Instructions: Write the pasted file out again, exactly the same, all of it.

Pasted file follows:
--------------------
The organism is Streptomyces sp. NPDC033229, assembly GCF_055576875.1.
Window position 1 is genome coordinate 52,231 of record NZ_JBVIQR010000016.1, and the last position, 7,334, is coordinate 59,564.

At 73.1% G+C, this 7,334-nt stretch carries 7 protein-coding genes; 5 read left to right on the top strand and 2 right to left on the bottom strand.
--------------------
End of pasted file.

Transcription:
The organism is Streptomyces sp. NPDC033229, assembly GCF_055576875.1.
Window position 1 is genome coordinate 52,231 of record NZ_JBVIQR010000016.1, and the last position, 7,334, is coordinate 59,564.

At 73.1% G+C, this 7,334-nt stretch carries 7 protein-coding genes; 5 read left to right on the top strand and 2 right to left on the bottom strand.